Money from Parents: A Gift or a Loan?

Money from Parents: A Gift or a Loan?

When a young couple decides to purchase what will become their matrimonial home, it is very common for the parents of one or both spouses to assist in paying the down payment. Upon separation, the question of whether the money transferred was a gift or a loan is often a source of conflict. The difference between gifts and loans can be very important in equalization, as parents may not want their child's former spouse to get to "keep" the money they gave to their child.

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Collaborative Family Law vs. Litigation

Collaborative Family Law vs. Litigation

Going through a divorce or separation does not have to mean a messy, expensive court battle.  In collaborative family law, couples work together to reach an agreement in a non-confrontational and cooperative process, based on "interest based negotiations".  Our infographic explores the many other differences between litigation and collaborative law.

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Business Owners and Separation

Business Owners and Separation

As a business owner, there are several important things to consider as you go through your separation.  In this post, University of Ottawa law student, Xinya Wang, reviews some of the considerations, including sharing the value of your business, paying support, and imputing income.

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Imputing Income: Self-Employed Payors

Imputing Income: Self-Employed Payors

As mentioned in our previous post on imputing income, the family courts may assume you or your spouse's income is higher than it may actually be. While this power is found under the Federal Child Support Guidelines, similar principles apply when calculating spousal support.  Our last post covered one of the more common situations in which this could occur: intentional unemployment or under-employment.In this post we will cover situations in which income has been imputed to spouses who are self-employed.

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Civil Damages and Divorce: Suing for Mental and Emotional Distress

Civil Damages and Divorce: Suing for Mental and Emotional Distress

Going through a separation is an extremely stressful time, and this can bring out the worst in people.  A spouse may do or say things that cause emotional distress and mental suffering to the other, from the reason for the break-up to their behaviour afterwards.  But courts generally do not order damages for "mental and emotional distress" in separations.  In this post, our intern and a University of Ottawa law student, Xinya Wang, review the law in this area.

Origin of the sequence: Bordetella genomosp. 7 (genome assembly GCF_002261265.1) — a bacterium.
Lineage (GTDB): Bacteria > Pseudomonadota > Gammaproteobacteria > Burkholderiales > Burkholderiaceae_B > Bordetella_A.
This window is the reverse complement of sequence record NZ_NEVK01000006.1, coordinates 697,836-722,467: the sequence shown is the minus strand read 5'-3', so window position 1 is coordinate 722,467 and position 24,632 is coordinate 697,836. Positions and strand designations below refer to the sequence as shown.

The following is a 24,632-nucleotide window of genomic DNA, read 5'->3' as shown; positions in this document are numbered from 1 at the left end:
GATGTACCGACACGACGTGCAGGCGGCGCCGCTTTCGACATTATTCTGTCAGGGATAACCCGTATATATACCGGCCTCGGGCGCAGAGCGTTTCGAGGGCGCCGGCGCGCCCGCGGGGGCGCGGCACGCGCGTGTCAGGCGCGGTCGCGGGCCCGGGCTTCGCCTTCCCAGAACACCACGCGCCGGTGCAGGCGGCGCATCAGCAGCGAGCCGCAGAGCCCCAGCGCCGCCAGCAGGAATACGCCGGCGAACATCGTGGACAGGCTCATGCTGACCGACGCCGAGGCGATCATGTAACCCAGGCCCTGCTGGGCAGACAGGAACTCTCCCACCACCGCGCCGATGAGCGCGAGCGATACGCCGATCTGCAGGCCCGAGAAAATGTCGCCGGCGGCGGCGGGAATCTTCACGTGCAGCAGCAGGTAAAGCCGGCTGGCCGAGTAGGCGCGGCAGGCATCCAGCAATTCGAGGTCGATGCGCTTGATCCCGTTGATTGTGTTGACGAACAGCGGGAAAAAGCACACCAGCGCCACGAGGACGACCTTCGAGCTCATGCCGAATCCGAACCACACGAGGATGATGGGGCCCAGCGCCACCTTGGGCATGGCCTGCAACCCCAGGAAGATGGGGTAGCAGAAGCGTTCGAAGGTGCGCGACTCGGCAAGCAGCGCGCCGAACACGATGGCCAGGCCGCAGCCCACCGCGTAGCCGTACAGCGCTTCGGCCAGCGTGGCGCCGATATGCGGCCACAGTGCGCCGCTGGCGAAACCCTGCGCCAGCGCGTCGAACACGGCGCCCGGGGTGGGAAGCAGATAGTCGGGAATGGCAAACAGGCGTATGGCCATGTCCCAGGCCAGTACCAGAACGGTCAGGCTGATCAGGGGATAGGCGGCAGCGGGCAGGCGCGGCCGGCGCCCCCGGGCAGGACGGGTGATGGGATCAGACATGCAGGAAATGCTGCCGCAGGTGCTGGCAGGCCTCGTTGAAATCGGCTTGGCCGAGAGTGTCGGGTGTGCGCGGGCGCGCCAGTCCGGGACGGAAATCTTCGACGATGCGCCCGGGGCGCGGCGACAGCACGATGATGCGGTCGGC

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Family Responsibility Office: Questions and Answers

Family Responsibility Office: Questions and Answers

The Family Responsibility Office collects, distributes, and enforces court-ordered child and spousal support payments. Click here to learn more about child support, and here to learn about spousal support. FRO is a division of the Ministry of Community and Social Services. In this post, Jeffrey Sun, Fresh Legal intern, answers some commonly asked questions about FRO.

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Capacity and Divorce: The Role of Litigation Guardians

Capacity and Divorce: The Role of Litigation Guardians

A litigation guardian has authority to instruct counsel throughout litigation. They are presumed to make decisions in the best interests of the person under disability.  Can a litigation guardian obtain a divorce for an incapable person?  If so, what are the requirements?

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Civil Damages and Divorce: The Tort of "Intrusion Upon Seclusion"

Civil Damages and Divorce: The Tort of "Intrusion Upon Seclusion"

It’s important to respect your partner’s privacy, both during and after separation or divorce proceedings. While it may seem tempting to go through your partner’s personal emails, social media accounts, or financial records, according to a 2012 case from the Ontario Court of Appeal, your partner can now make a civil claim for invasion of privacy.

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